Who was Saint Paul?
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23-08-2015, 09:34 AM
RE: Who was Saint Paul?
(22-08-2015 01:56 PM)Unbeliever Wrote:  
(22-08-2015 12:54 PM)Alla Wrote:  But what does Spirit teach?

It's rather hard for non-existent entities to teach anything.

I agree with this statement.
But I didn't mention any non-existent entities. Smile
P.S. If Spirit doesn't teach you it doesn't mean He doesn't teach me.

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23-08-2015, 06:05 PM
RE: Who was Saint Paul?
(22-08-2015 10:47 PM)Aliza Wrote:  Mark,

I must commend you for an extremely well researched piece. I am very impressed with your work and your insight.

Without the full text to review, there may be one avenue that you didn’t bring up (though you did allude to it). I would have to do the research on it to really pin it down, but if this is common knowledge or if you discuss it in depth elsewhere in your writing, then I won’t bother looking up my resources on this.

As you stated, somewhere in the NT, Paul said to be a student of Gamliel. You also suggested that this was unlikely to have been true. Gamliel was one of the leading Torah authorities of his day, and so his high profile students are known to us because we have a record of them within Jewish sources. Not surprisingly, Paul isn’t mentioned.

But I suppose that wouldn’t be especially interesting if the Jews are attempting to conceal their connection to Paul out of fear of giving credibility to his teaching.

No, the clincher here is in Paul’s apparent inability to speak or read Hebrew. As a student of Gamliel, Paul would have been required to speak, read and write Hebrew and Aramaic. In fact, in a particular point in the NT, Paul quotes from the Hebrew Scriptures, but he quotes from the Greek translation which has a very well-known translation error. I can say with confidence that no self-respecting Jew in any era would choose to read the scriptures from a translation if he or she was able to do so in Hebrew. The nuances in the Hebrew language give a depth and breadth to the words that are lost in other languages. His use of a Greek translation serves as a tell-tale sign that he lacked any formal, proper Jewish education at all.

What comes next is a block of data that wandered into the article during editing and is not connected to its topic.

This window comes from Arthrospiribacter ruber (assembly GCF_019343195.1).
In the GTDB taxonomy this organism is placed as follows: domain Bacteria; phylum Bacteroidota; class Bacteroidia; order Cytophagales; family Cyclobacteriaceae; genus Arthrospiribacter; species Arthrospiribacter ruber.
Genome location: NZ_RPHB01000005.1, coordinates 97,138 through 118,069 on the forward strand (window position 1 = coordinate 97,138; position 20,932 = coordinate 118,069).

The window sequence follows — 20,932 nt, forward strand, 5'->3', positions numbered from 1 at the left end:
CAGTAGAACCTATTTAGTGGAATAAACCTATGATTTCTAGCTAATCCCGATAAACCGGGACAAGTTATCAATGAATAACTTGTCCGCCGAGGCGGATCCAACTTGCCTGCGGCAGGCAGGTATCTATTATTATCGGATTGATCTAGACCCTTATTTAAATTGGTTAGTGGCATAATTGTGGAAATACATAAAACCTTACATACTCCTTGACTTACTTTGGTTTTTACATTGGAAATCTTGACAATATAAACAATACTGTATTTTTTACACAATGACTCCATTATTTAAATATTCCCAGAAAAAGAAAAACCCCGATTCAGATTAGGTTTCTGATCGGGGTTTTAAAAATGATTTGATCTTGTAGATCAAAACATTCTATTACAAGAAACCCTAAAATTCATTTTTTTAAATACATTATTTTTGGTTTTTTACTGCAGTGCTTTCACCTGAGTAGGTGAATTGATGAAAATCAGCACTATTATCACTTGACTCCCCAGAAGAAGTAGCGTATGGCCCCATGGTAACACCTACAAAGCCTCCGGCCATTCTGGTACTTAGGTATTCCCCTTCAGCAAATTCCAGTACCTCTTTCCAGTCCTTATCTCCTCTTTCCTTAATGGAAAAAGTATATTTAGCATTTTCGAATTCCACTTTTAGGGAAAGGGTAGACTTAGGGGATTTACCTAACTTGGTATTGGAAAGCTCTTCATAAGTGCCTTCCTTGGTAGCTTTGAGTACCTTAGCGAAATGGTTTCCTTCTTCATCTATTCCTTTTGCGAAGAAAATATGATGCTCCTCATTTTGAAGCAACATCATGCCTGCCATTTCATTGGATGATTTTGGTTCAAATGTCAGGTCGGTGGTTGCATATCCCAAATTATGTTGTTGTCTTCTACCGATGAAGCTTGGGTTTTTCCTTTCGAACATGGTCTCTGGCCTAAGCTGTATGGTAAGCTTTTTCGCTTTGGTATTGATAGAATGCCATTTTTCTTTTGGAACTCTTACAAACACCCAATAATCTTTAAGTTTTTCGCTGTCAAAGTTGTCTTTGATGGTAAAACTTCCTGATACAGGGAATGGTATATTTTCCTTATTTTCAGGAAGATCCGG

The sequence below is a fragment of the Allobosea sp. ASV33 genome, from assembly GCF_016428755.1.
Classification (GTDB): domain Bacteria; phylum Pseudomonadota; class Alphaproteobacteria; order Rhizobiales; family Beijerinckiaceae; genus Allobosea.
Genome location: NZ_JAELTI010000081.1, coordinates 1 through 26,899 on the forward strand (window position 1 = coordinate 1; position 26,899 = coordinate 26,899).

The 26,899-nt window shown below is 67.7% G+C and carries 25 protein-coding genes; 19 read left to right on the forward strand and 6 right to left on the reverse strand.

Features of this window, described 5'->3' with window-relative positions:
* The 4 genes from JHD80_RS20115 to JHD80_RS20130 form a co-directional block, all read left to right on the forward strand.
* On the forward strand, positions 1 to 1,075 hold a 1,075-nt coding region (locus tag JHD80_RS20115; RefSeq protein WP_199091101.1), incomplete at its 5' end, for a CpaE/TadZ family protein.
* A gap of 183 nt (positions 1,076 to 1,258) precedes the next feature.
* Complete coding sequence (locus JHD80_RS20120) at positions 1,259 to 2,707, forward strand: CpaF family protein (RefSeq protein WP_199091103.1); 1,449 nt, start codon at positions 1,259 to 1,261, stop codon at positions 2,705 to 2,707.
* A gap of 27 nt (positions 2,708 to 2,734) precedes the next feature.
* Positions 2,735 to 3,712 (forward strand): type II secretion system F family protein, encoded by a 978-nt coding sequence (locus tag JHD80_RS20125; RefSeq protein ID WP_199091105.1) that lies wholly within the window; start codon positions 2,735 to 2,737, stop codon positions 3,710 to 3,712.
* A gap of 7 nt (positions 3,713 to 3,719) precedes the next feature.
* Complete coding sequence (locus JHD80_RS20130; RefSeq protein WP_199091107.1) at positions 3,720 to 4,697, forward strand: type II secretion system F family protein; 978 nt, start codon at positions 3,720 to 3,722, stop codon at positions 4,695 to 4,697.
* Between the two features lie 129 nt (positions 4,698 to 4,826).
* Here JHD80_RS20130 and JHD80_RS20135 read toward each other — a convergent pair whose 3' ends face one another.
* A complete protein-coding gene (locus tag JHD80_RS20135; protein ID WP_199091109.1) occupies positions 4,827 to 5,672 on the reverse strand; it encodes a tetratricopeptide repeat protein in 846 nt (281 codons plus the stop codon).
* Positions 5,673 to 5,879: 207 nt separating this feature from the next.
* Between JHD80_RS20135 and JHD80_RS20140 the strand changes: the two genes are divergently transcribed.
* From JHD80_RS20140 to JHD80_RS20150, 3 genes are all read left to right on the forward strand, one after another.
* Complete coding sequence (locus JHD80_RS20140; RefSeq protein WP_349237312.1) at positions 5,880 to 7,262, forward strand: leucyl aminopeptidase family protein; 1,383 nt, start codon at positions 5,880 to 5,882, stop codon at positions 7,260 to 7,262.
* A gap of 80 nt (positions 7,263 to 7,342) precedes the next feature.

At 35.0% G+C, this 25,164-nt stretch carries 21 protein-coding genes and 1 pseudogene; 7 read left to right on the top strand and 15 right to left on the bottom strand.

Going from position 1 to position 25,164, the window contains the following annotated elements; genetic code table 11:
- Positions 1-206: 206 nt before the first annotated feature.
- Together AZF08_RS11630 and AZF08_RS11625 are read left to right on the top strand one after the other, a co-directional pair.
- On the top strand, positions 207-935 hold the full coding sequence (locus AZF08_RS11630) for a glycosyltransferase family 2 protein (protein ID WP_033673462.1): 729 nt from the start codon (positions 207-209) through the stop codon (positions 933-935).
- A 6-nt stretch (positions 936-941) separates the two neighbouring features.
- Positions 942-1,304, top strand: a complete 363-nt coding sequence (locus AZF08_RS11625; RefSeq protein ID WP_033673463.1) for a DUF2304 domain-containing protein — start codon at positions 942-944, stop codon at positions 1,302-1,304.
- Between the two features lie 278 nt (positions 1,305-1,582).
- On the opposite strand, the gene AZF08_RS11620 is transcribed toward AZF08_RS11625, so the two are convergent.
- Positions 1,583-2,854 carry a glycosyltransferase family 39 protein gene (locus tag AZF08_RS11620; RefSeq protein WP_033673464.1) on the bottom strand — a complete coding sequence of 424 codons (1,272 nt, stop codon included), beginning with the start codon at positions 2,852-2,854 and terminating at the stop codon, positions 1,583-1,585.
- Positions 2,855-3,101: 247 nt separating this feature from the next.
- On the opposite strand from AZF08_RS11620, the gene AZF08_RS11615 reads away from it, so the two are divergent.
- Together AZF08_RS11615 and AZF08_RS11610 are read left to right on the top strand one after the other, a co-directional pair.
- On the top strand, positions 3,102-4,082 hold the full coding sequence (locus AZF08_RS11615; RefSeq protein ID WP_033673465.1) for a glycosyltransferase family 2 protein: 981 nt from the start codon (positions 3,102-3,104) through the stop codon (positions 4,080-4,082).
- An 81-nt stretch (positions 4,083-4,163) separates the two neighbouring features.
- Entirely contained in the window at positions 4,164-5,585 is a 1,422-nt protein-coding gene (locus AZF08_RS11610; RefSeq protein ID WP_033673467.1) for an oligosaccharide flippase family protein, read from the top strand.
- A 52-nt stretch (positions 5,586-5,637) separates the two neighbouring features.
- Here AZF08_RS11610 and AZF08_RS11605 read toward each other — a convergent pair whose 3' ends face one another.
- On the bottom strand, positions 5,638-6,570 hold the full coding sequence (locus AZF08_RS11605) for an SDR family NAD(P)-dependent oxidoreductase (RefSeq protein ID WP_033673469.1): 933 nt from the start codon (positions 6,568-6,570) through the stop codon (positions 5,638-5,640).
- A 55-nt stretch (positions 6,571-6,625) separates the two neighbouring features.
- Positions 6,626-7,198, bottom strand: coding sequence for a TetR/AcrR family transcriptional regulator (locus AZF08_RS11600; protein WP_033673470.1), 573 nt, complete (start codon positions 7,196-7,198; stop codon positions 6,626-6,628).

(Edited for posting error)

Good points.

Thanks for your nice comments.

It appears as though Paul argued with James and Peter. It would be very unlikely that either of those two spoke Greek. So Paul may have spoken Aramaic, although I'm not sure about that.
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23-08-2015, 06:34 PM
RE: Who was Saint Paul?
(23-08-2015 06:05 PM)Mark Fulton Wrote:  
(22-08-2015 10:47 PM)Aliza Wrote:  Mark,

I must commend you for an extremely well researched piece. I am very impressed with your work and your insight.

Without the full text to review, there may be one avenue that you didn’t bring up (though you did allude to it). I would have to do the research on it to really pin it down, but if this is common knowledge or if you discuss it in depth elsewhere in your writing, then I won’t bother looking up my resources on this.

As you stated, somewhere in the NT, Paul said to be a student of Gamliel. You also suggested that this was unlikely to have been true. Gamliel was one of the leading Torah authorities of his day, and so his high profile students are known to us because we have a record of them within Jewish sources. Not surprisingly, Paul isn’t mentioned.